Honeymoon in Antarctica
Venturing on your Antarctica honeymoon will undoubtedly be a once-in-a-lifetime experience. Unlike most prime vacation spots, there are no hotels in Antarctica and only a few expensive luxury camps. So, whether you cruise or fly to Antarctica, your accommodations will most likely be on board a ship once you arrive. There are a few great options to choose from depending on the amenities you’d like to enjoy and how many others you’d like to travel with.
With its serene, snowy landscapes and abundance of wildlife, many people aspire to travel to Earth’s southernmost continent. Very often, it’s the last continent for brave adventurers to check off on their 7-continent bucket list. Out of 1.4 billion international trips every year, only about .004% are visits to Antarctica. And only 1,000-4,000 people scientists and explorers live on the “Great White Continent” at any given time.
Mark the occasion of your new marital adventure by visiting one of the most unique, least-traversed destinations in the world together.
Honeymoon Registry with Honeyfund
An Antarctica honeymoon does require a sizable budget for all the plans you’ll need to make in advance. Luckily, Honeyfund can help with a honeymoon registry. Friends and family love gifting couples with experiences, especially those that are interesting and exciting. Your loved ones will be thrilled to help you take this adventure together. Chances are, you’ll be the only person they know to visit Antarctica. And they can be a part of it!
How to Visit Antarctica for your Honeymoon via Cruise or Private Flight
There are two ways to reach Antarctica for your honeymoon: a charter flight or cruise.
Cruising to Antarctica
The vast majority of people who visit Antarctica choose to voyage on a cruise. This allows for several days of exploration in Antarctica with experienced guides. It’s a popular option because cruise companies figure out all the logistics for their passengers. You won’t have to be the one to fuss with scheduling the nitty-gritty details, including meals. It’s all figured out for you. And since an Antarctica honeymoon entails more planning than most basic trips, their guidance is a big time and stress-saver.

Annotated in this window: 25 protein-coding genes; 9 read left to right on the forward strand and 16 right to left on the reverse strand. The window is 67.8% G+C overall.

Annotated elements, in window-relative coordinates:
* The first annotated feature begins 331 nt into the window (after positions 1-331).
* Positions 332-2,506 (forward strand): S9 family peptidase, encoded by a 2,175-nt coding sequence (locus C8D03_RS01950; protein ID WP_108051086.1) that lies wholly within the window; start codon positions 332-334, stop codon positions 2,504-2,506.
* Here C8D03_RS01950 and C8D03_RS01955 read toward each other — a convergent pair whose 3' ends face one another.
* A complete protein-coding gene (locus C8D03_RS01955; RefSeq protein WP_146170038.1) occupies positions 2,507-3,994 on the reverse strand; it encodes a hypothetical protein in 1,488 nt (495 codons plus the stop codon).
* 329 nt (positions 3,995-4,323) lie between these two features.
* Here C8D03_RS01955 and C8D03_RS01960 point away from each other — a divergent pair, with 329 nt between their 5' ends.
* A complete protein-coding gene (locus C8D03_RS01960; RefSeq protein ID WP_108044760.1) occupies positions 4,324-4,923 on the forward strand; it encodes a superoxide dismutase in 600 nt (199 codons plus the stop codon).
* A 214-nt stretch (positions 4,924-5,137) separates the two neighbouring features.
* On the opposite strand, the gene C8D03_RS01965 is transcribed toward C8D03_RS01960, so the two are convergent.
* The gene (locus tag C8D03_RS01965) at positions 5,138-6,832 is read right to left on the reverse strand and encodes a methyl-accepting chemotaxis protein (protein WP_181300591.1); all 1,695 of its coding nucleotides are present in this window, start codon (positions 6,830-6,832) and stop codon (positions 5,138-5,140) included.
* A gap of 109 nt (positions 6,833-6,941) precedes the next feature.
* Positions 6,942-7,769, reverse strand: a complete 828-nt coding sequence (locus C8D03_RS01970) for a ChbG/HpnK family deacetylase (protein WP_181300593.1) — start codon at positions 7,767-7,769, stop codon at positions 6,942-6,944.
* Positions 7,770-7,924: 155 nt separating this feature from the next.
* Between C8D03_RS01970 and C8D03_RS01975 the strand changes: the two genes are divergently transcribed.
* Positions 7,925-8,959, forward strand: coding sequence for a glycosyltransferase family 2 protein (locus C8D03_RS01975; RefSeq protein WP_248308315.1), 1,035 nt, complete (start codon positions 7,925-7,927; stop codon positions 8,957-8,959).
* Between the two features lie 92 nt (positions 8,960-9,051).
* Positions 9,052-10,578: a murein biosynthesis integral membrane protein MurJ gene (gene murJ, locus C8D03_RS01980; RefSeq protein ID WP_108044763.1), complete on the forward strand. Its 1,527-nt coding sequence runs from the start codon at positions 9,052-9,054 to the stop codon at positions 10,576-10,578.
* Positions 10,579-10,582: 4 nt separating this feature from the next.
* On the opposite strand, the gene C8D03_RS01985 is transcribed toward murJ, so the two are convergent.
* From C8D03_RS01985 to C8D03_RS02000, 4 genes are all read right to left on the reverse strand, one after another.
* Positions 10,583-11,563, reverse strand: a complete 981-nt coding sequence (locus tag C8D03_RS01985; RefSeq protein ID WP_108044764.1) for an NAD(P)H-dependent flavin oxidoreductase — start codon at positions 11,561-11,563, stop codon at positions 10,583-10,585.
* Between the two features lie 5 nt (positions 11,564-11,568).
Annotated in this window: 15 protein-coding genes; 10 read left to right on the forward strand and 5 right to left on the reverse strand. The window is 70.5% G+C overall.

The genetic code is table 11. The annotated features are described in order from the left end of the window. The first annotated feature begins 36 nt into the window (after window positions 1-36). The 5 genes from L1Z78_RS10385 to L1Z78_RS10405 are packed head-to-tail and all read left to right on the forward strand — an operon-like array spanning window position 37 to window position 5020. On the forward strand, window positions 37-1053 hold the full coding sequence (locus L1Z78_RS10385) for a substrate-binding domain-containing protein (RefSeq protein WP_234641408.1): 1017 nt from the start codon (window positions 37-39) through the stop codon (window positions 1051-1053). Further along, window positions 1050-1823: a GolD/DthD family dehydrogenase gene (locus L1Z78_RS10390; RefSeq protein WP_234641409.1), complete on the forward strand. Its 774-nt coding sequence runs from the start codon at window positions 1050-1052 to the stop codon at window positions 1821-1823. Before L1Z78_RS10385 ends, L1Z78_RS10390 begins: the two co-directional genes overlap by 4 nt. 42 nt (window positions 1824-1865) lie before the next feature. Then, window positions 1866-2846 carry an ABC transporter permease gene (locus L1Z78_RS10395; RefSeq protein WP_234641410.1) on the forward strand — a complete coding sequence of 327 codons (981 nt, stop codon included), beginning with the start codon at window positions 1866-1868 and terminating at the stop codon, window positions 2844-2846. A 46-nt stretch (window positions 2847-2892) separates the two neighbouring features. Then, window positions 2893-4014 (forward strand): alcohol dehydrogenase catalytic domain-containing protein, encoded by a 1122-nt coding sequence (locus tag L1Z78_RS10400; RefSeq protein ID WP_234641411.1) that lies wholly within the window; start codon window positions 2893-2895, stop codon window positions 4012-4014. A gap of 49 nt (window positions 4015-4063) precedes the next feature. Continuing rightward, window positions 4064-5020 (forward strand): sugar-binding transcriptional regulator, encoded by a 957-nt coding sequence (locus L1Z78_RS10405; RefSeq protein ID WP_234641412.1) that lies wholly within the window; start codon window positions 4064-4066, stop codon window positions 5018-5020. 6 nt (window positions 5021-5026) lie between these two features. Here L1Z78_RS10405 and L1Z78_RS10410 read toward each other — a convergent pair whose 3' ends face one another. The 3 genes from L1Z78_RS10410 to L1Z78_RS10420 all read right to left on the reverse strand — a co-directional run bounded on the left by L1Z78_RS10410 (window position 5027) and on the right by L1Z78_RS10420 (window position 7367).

Cruises to Antarctica typically start in Ushuaia, Argentina, commonly regarded as the southernmost city in the entire world. Mid-range vessels hold 80-200 passengers. Amenities onboard will likely include a lounge, bar, dining room, gift shop, gym, and an observation deck. Deluxe or luxury vessels may hold 100-200 travelers. Amenities will be similar to those on other major cruise ships.
Cruises can range from around $9,699 for a 9-night voyage per person to $15,599 for a 12-night voyage with a cruise line like Atlas Ocean Voyages. Plus, all of Atlas’ Antarctica sailings include extraordinary extras like roundtrip private charter jet service, complimentary excursions, and unlimited premium drinks.
Flying to Antarctica
You won’t be able to go to the airport and book a flight to Antarctica—the only flights tourists can book are charter flights included in package deals. Air/cruise package pricing is typically between $10,500-$27,500 per person.
Departing from Punta Arenas, Chile is popular amongst those who travel to this icy continent by plane. Travelers who are prone to seasickness often choose to forgo the savings of cruising to avoid the potential of rough seas on the way to Antarctica. But since there are no hotels, accommodations are typically on-board cruise ships, even if you fly in.
Be aware that flying does have an increased risk of delays related to weather conditions when compared to cruising.
Geography and Climate
Antarctica is a landmass made mostly of ice, situated in the southern hemisphere. It’s bordered by the Atlantic Ocean at the Antarctic Peninsula. The closest neighboring countries are Argentina, Chile, The Falklands and South Georgia. (Some of which are part of the Antarctic Zone.)
The air in Antarctica is dry—it’s a polar desert. Coastal temperatures are milder, with wetter climates than inland areas. Seasons are the reverse of those experienced in the United States because of the opposing hemisphere. Even though the traveling season includes “summer” for the area, it will be cold! Be prepared for temperatures hovering around or just above freezing, with windy conditions.
Our best advice? Pack layers, snow boots and a winter coat to wear on land. Save the dressier “date night” attire for onboard your cruise ship.
There are 24 hours of sunlight in Antarctica from mid-October through February. So, you’ll want to pack sunglasses and sunscreen. Because the ozone layer is thinner and snow reflects UV light, you’ll want to make sure you’re well protected.
Best Time to Visit